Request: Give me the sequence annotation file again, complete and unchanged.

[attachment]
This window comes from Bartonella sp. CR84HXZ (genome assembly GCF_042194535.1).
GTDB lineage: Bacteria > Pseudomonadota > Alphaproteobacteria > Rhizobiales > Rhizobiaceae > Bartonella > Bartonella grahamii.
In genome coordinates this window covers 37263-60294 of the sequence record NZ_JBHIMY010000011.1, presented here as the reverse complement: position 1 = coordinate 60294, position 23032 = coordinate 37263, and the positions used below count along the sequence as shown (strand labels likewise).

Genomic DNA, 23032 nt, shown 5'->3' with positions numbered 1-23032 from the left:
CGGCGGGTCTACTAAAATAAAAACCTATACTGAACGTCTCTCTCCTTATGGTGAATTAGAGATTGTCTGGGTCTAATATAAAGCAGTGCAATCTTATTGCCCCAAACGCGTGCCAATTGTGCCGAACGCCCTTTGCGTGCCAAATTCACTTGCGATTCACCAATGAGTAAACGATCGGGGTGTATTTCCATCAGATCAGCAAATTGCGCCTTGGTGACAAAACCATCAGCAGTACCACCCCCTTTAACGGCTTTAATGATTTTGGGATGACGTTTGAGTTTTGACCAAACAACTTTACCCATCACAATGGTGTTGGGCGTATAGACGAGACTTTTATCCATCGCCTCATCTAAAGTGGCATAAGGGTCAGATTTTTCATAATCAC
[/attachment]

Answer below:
This window comes from Bartonella sp. CR84HXZ (genome assembly GCF_042194535.1).
GTDB lineage: Bacteria > Pseudomonadota > Alphaproteobacteria > Rhizobiales > Rhizobiaceae > Bartonella > Bartonella grahamii.
In genome coordinates this window covers 37263-60294 of the sequence record NZ_JBHIMY010000011.1, presented here as the reverse complement: position 1 = coordinate 60294, position 23032 = coordinate 37263, and the positions used below count along the sequence as shown (strand labels likewise).

Genomic DNA, 23032 nt, shown 5'->3' with positions numbered 1-23032 from the left:
CGGCGGGTCTACTAAAATAAAAACCTATACTGAACGTCTCTCTCCTTATGGTGAATTAGAGATTGTCTGGGTCTAATATAAAGCAGTGCAATCTTATTGCCCCAAACGCGTGCCAATTGTGCCGAACGCCCTTTGCGTGCCAAATTCACTTGCGATTCACCAATGAGTAAACGATCGGGGTGTATTTCCATCAGATCAGCAAATTGCGCCTTGGTGACAAAACCATCAGCAGTACCACCCCCTTTAACGGCTTTAATGATTTTGGGATGACGTTTGAGTTTTGACCAAACAACTTTACCCATCACAATGGTGTTGGGCGTATAGACGAGACTTTTATCCATCGCCTCATCTAAAGTGGCATAAGGGTCAGATTTTTCATAATCAC